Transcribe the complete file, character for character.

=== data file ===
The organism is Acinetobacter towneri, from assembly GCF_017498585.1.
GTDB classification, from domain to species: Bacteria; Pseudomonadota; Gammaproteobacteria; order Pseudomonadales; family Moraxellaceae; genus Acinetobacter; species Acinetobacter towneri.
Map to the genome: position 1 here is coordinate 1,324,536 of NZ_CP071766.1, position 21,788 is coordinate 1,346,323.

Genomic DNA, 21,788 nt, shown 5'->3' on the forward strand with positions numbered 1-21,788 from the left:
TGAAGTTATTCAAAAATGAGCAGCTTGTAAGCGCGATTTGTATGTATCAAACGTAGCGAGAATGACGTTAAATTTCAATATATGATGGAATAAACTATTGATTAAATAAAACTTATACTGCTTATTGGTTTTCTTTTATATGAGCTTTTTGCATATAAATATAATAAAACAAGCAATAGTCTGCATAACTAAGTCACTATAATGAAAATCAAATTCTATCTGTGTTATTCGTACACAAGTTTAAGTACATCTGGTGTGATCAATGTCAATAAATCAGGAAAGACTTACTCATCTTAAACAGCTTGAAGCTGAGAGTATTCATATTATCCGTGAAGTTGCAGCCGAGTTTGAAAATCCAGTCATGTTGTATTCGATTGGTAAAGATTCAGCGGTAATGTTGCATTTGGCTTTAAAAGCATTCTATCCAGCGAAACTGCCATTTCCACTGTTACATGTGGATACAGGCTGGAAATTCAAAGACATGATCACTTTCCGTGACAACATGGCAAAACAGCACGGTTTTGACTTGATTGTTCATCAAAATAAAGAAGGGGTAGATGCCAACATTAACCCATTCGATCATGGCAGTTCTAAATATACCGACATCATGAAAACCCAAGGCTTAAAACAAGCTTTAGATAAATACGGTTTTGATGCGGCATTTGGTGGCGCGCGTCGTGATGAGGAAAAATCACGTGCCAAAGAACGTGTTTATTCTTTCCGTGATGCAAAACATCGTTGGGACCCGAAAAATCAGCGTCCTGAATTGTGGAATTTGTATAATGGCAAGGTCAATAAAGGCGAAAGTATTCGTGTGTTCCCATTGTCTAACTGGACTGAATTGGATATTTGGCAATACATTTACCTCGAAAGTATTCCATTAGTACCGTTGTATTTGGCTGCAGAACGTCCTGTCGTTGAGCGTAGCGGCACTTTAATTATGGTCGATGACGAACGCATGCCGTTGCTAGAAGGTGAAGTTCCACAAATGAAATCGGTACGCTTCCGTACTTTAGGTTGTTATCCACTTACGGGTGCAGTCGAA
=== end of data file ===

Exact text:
The organism is Acinetobacter towneri, from assembly GCF_017498585.1.
GTDB classification, from domain to species: Bacteria; Pseudomonadota; Gammaproteobacteria; order Pseudomonadales; family Moraxellaceae; genus Acinetobacter; species Acinetobacter towneri.
Map to the genome: position 1 here is coordinate 1,324,536 of NZ_CP071766.1, position 21,788 is coordinate 1,346,323.

Genomic DNA, 21,788 nt, shown 5'->3' on the forward strand with positions numbered 1-21,788 from the left:
TGAAGTTATTCAAAAATGAGCAGCTTGTAAGCGCGATTTGTATGTATCAAACGTAGCGAGAATGACGTTAAATTTCAATATATGATGGAATAAACTATTGATTAAATAAAACTTATACTGCTTATTGGTTTTCTTTTATATGAGCTTTTTGCATATAAATATAATAAAACAAGCAATAGTCTGCATAACTAAGTCACTATAATGAAAATCAAATTCTATCTGTGTTATTCGTACACAAGTTTAAGTACATCTGGTGTGATCAATGTCAATAAATCAGGAAAGACTTACTCATCTTAAACAGCTTGAAGCTGAGAGTATTCATATTATCCGTGAAGTTGCAGCCGAGTTTGAAAATCCAGTCATGTTGTATTCGATTGGTAAAGATTCAGCGGTAATGTTGCATTTGGCTTTAAAAGCATTCTATCCAGCGAAACTGCCATTTCCACTGTTACATGTGGATACAGGCTGGAAATTCAAAGACATGATCACTTTCCGTGACAACATGGCAAAACAGCACGGTTTTGACTTGATTGTTCATCAAAATAAAGAAGGGGTAGATGCCAACATTAACCCATTCGATCATGGCAGTTCTAAATATACCGACATCATGAAAACCCAAGGCTTAAAACAAGCTTTAGATAAATACGGTTTTGATGCGGCATTTGGTGGCGCGCGTCGTGATGAGGAAAAATCACGTGCCAAAGAACGTGTTTATTCTTTCCGTGATGCAAAACATCGTTGGGACCCGAAAAATCAGCGTCCTGAATTGTGGAATTTGTATAATGGCAAGGTCAATAAAGGCGAAAGTATTCGTGTGTTCCCATTGTCTAACTGGACTGAATTGGATATTTGGCAATACATTTACCTCGAAAGTATTCCATTAGTACCGTTGTATTTGGCTGCAGAACGTCCTGTCGTTGAGCGTAGCGGCACTTTAATTATGGTCGATGACGAACGCATGCCGTTGCTAGAAGGTGAAGTTCCACAAATGAAATCGGTACGCTTCCGTACTTTAGGTTGTTATCCACTTACGGGTGCAGTCGAA